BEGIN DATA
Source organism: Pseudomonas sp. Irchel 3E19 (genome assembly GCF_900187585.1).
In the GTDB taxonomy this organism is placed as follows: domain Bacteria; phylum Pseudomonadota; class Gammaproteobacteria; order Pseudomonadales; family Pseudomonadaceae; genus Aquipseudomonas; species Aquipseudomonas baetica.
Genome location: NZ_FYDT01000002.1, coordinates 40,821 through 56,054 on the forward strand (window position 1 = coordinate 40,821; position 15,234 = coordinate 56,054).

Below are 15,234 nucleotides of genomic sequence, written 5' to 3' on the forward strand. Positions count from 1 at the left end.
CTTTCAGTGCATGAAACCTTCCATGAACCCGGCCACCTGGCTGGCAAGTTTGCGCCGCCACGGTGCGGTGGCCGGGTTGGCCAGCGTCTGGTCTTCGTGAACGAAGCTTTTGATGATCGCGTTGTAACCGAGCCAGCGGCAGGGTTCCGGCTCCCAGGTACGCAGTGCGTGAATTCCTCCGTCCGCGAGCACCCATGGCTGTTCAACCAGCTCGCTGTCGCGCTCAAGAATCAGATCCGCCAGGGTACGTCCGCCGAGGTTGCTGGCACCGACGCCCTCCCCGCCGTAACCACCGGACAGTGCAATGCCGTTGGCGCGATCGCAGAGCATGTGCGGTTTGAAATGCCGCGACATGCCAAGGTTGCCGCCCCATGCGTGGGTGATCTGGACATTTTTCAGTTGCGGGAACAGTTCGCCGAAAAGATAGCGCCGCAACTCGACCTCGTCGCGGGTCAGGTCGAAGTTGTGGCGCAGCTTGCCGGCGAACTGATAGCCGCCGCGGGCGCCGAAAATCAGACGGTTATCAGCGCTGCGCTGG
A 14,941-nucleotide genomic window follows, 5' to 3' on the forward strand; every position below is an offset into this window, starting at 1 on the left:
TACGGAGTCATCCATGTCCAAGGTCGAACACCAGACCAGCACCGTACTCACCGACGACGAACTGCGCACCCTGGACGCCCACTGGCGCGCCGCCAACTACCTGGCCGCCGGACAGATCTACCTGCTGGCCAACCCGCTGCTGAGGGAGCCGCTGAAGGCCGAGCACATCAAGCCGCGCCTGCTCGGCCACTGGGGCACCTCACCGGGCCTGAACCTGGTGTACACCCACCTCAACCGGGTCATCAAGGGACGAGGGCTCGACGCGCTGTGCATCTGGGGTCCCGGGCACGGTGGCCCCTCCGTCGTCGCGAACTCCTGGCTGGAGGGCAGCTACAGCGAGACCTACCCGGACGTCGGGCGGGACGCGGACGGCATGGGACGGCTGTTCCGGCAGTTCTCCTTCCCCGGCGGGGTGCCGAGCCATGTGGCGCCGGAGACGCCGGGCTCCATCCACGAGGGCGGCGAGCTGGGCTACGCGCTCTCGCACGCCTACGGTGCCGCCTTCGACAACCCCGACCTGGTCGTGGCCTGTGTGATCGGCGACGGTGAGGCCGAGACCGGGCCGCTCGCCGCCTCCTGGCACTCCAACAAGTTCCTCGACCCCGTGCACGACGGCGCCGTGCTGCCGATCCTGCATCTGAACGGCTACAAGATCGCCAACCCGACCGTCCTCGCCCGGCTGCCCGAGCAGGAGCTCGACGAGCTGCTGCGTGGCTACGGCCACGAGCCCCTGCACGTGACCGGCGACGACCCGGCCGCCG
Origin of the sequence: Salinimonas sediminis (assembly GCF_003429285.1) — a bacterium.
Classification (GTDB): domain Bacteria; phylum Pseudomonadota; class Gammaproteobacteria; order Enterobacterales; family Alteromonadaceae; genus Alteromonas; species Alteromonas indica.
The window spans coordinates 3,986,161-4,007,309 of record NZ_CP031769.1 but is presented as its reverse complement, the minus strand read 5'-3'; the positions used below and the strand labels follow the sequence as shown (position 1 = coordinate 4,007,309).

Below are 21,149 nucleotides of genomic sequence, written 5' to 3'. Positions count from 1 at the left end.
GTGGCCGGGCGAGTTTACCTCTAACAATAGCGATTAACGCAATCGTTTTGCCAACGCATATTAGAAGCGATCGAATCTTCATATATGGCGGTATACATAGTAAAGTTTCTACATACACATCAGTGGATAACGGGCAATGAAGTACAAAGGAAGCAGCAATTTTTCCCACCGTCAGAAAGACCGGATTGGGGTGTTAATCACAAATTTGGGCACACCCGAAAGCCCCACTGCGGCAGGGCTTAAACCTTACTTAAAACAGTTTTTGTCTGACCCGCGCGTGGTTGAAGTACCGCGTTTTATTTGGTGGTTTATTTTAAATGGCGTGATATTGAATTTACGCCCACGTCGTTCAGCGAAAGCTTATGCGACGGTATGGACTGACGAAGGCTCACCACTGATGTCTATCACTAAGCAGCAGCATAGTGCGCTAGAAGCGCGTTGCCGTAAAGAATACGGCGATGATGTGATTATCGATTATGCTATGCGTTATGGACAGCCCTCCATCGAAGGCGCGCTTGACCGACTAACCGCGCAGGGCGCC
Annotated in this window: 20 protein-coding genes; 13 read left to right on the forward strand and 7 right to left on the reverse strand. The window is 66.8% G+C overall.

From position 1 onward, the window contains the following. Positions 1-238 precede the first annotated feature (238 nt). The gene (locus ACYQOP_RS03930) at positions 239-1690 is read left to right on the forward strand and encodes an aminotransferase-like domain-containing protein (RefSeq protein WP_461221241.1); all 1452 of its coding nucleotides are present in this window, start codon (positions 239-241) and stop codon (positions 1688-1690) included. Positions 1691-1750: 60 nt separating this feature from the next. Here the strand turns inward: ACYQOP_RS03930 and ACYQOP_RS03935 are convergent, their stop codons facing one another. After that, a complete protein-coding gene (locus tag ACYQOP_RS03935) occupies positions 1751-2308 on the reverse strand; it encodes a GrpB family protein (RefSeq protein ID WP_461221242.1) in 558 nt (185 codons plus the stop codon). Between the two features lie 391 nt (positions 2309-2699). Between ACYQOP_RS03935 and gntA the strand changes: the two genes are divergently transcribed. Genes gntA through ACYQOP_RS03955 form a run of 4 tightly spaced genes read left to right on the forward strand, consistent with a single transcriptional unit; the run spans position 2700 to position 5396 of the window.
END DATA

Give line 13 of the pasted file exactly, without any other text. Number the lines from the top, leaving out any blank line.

Annotated in this window: 20 protein-coding genes; 13 read left to right on the forward strand and 7 right to left on the reverse strand. The window is 66.8% G+C overall.